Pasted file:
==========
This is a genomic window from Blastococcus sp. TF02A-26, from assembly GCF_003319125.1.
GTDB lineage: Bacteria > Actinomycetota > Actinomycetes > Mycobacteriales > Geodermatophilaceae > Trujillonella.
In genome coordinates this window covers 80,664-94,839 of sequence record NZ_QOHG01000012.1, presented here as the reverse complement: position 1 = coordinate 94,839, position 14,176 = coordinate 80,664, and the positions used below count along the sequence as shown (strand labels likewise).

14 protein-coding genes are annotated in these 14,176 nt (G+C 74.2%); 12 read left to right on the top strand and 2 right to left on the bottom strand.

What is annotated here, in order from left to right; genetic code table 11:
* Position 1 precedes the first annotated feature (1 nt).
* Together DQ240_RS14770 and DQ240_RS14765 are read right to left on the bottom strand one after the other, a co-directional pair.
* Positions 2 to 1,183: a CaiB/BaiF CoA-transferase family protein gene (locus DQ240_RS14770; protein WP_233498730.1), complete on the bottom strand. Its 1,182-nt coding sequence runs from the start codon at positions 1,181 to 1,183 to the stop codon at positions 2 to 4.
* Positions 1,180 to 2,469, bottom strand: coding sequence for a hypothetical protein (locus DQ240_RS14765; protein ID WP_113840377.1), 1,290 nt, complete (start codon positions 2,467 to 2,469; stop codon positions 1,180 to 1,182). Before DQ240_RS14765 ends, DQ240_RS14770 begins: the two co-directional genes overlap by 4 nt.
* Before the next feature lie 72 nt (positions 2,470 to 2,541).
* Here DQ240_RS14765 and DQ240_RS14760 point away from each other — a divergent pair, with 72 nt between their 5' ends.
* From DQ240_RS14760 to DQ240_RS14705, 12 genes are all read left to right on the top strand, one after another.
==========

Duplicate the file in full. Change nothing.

This is a genomic window from Blastococcus sp. TF02A-26, from assembly GCF_003319125.1.
GTDB lineage: Bacteria > Actinomycetota > Actinomycetes > Mycobacteriales > Geodermatophilaceae > Trujillonella.
In genome coordinates this window covers 80,664-94,839 of sequence record NZ_QOHG01000012.1, presented here as the reverse complement: position 1 = coordinate 94,839, position 14,176 = coordinate 80,664, and the positions used below count along the sequence as shown (strand labels likewise).

14 protein-coding genes are annotated in these 14,176 nt (G+C 74.2%); 12 read left to right on the top strand and 2 right to left on the bottom strand.

What is annotated here, in order from left to right; genetic code table 11:
* Position 1 precedes the first annotated feature (1 nt).
* Together DQ240_RS14770 and DQ240_RS14765 are read right to left on the bottom strand one after the other, a co-directional pair.
* Positions 2 to 1,183: a CaiB/BaiF CoA-transferase family protein gene (locus DQ240_RS14770; protein WP_233498730.1), complete on the bottom strand. Its 1,182-nt coding sequence runs from the start codon at positions 1,181 to 1,183 to the stop codon at positions 2 to 4.
* Positions 1,180 to 2,469, bottom strand: coding sequence for a hypothetical protein (locus DQ240_RS14765; protein ID WP_113840377.1), 1,290 nt, complete (start codon positions 2,467 to 2,469; stop codon positions 1,180 to 1,182). Before DQ240_RS14765 ends, DQ240_RS14770 begins: the two co-directional genes overlap by 4 nt.
* Before the next feature lie 72 nt (positions 2,470 to 2,541).
* Here DQ240_RS14765 and DQ240_RS14760 point away from each other — a divergent pair, with 72 nt between their 5' ends.
* From DQ240_RS14760 to DQ240_RS14705, 12 genes are all read left to right on the top strand, one after another.